Digitizing the physician office: Usable software

By Mike Martineau

Around the turn of the century (that phrase still sounds odd to me, I keep thinking 1900, not 2000) I worked for a major Canadian systems integration company. One of the groups with whom I worked quite closely was the company’s usability team. I witnessed firsthand the power of incorporating usability into the software design process and the extent to which end-users willingly embraced the system produced using this approach.

While researching material for my book on digitizing the physician office, I have heard numerous complaints over the past few months about the usability (or, more specifically, the lack thereof) of many EMR systems currently on the market. Hence, I was intrigued to read a summary of a recent Technology for Doctors article (“How I learned to stop worrying and love my EMR,”) on FierceEMR. Although the Technology for Doctors article did not mention usability explicitly, the U.S. summary concluded:

“So perhaps the lesson here isn’t that the U.S. health system is a mess – which it is –  but that EMRs must be user-friendly and work the way doctors work.”

What is usability? According to a background paper produced by the Healthcare Information and Management Systems Society’s (HIMSS) EHR Usability Task Force, usability is “the effectiveness, efficiency and satisfaction with which specific users can achieve a specific set of tasks in a particular environment”.

Usability is not a functional requirement and is therefore often not addressed in the requirements specifications against which EMR software is certified in many jurisdictions. Indeed, a 28 June 2010 blog post by Dr. Glenn Laffel on EHRBloggers notes that the meaningful use criteria in the United States against which EMR software in that country will be certified “do not address the matter at all” and that “Many cumbersome, poorly designed EMRs will get certified.”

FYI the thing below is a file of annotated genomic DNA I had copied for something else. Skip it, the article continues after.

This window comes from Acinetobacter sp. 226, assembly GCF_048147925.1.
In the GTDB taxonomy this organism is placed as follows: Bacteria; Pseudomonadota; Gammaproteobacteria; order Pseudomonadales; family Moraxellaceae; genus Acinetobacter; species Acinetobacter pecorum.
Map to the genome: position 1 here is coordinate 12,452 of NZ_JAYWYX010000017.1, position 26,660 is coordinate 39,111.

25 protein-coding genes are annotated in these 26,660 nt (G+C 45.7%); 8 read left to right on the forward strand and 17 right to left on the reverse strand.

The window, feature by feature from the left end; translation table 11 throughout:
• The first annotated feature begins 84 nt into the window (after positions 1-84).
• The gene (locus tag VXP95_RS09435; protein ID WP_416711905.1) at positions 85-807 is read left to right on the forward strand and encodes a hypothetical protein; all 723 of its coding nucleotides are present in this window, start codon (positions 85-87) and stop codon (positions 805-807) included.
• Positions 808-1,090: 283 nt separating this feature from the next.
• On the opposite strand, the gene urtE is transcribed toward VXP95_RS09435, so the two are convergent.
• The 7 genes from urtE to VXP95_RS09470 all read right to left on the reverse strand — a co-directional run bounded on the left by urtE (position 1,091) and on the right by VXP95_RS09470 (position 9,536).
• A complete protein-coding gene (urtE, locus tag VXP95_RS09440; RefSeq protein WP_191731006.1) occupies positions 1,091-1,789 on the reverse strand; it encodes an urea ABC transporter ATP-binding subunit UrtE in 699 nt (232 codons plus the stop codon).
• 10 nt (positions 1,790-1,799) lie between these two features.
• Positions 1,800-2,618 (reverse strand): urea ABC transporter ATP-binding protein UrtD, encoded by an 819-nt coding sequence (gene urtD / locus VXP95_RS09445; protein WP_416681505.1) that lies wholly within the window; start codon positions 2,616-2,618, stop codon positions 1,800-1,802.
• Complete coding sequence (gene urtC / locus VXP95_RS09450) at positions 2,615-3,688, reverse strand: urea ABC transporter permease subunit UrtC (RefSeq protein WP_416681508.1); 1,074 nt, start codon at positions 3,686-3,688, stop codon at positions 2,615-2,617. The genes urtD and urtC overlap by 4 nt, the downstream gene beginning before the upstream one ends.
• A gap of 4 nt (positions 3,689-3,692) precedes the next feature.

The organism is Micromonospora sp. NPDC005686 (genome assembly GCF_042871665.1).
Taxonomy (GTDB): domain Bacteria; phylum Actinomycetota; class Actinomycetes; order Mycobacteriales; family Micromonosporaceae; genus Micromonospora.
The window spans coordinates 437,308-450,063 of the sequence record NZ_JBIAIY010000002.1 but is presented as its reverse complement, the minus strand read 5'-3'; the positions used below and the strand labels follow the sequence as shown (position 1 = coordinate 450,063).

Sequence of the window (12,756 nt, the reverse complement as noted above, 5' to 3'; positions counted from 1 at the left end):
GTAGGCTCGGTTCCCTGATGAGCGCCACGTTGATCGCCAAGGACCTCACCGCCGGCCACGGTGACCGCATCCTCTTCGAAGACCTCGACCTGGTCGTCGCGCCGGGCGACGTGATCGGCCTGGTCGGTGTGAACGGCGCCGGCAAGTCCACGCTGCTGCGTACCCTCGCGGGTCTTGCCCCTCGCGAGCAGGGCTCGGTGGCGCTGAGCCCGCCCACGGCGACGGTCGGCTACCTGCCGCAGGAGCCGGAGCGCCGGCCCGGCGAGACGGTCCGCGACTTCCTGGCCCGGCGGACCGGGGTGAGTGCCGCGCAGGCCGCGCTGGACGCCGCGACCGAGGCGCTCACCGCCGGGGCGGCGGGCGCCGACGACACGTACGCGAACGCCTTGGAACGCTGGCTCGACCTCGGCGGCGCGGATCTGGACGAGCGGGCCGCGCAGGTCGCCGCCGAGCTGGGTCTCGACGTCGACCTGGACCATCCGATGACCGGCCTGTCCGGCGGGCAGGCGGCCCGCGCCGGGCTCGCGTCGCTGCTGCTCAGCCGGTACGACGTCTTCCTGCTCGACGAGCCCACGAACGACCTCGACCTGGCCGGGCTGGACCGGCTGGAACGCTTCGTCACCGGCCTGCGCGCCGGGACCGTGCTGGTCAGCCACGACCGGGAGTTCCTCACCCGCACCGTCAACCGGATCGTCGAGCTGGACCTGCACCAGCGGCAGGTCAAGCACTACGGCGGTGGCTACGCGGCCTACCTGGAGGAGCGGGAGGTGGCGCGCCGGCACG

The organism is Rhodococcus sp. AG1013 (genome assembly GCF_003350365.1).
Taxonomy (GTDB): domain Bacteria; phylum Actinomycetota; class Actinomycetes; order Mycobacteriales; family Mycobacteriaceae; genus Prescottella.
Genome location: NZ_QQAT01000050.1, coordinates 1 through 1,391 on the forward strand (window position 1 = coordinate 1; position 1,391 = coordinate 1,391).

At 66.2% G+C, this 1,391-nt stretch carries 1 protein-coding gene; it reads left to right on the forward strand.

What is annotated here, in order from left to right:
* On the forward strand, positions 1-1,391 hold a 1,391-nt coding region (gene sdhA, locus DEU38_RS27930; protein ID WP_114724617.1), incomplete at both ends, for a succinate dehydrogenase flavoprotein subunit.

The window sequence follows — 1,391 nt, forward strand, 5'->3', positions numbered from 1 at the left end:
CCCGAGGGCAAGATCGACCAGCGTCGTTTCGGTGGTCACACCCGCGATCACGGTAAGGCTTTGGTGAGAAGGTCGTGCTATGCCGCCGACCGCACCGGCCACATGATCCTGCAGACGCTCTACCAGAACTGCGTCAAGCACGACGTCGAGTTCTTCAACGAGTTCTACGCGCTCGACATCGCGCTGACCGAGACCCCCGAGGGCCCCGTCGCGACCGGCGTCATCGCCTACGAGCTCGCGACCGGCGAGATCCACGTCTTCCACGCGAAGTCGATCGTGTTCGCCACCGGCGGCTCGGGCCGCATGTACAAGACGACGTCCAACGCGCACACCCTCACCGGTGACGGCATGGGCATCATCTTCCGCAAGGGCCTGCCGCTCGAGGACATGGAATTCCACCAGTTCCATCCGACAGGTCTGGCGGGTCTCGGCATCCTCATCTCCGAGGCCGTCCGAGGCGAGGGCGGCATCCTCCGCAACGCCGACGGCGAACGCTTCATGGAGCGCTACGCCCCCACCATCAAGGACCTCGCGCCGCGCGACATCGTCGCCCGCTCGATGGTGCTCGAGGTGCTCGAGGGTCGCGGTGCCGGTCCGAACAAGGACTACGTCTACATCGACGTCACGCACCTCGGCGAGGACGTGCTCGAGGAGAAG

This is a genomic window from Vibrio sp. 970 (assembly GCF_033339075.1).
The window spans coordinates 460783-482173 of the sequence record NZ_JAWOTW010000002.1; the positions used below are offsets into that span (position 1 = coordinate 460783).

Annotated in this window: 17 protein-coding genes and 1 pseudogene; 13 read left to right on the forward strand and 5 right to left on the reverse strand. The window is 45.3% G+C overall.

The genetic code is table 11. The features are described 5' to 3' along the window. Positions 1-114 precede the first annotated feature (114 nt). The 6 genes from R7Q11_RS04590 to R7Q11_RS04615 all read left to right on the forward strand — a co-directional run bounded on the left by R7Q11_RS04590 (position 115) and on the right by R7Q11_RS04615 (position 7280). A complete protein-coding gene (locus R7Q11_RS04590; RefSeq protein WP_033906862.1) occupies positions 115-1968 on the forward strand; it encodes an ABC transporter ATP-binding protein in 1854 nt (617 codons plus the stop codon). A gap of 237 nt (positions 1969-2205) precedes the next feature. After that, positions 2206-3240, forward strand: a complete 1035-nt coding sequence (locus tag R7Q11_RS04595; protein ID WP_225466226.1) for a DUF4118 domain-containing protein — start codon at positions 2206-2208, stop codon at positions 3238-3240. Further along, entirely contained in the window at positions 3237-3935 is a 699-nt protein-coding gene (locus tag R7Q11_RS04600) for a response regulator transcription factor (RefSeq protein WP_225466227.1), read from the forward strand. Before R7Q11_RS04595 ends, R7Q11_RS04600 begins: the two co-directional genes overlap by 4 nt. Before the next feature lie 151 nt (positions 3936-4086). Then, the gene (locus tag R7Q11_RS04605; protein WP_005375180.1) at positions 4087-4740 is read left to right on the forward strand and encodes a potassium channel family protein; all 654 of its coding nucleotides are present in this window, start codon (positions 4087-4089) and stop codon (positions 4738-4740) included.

The HIMSS EHR Usability Task Force contends that:
“It is particularly challenging to develop excellent usability in EMR systems. There is a wide range of complex information needs, which vary from setting to setting, among different administrative, financial and clinician groups, and from task to task within a group.”

The same task force identified nine usability principles that must considered when evaluating EMR usability. Based on my previous usability experience, a review of literature related to EMR usability, and conversations with EMR users, I’d like to highlight what I believe is one of the most difficult principles to address when designing EMR software – minimizing cognitive load.

As designers of airplane cockpits have learned over the years, it is possible to present information in such a way as to overload a user already dealing with competing demands for their attention and impair their ability to make the right decision. In the case of physicians, cognitive overload can negatively impact patient safety. Good user interface design presents information in such a way as to not only minimize cognitive load but to also assist with task performance and decision-making.

Minimizing cognitive load is perhaps one of the greatest challenges faced by EMR designers. I suspect that difficulties vendors face addressing this challenge may be one of the reasons that physicians have been reluctant to enthusiastically embrace EMRs. Dr. Heather Leslie, an Australian physician who blogs and tweets on various topics related to electronic capture and display of health information, offers perhaps the most eloquent summary of this challenge:

“Clinicians record their findings and conclusions remarkably efficiently on paper, recording the contextual variations succinctly and in a way that other clinicians can understand. Getting computers to do the same thing – to enable clinicians to record simply in the normal circumstances, but be able to cope with the complexity and detail where it is critically needed – is not a trivial task. Ensuring that a user interface reflects a clinician’s work flow and captures the evolving requirements in a clinical consultation is extremely complex.”

Usability is one of the topics that I am exploring for my book on digitizing an office. As part of my research activities, I am eager to speak with physicians and medical office staff who have or are about to implement an electronic medical record system. Please contact me at michael.martineau@avenant.ca to arrange an interview for my book. Also, please check out my views on other facets of healthcare IT on my blog, eHealthMusings.ca

Posted July 22, 2010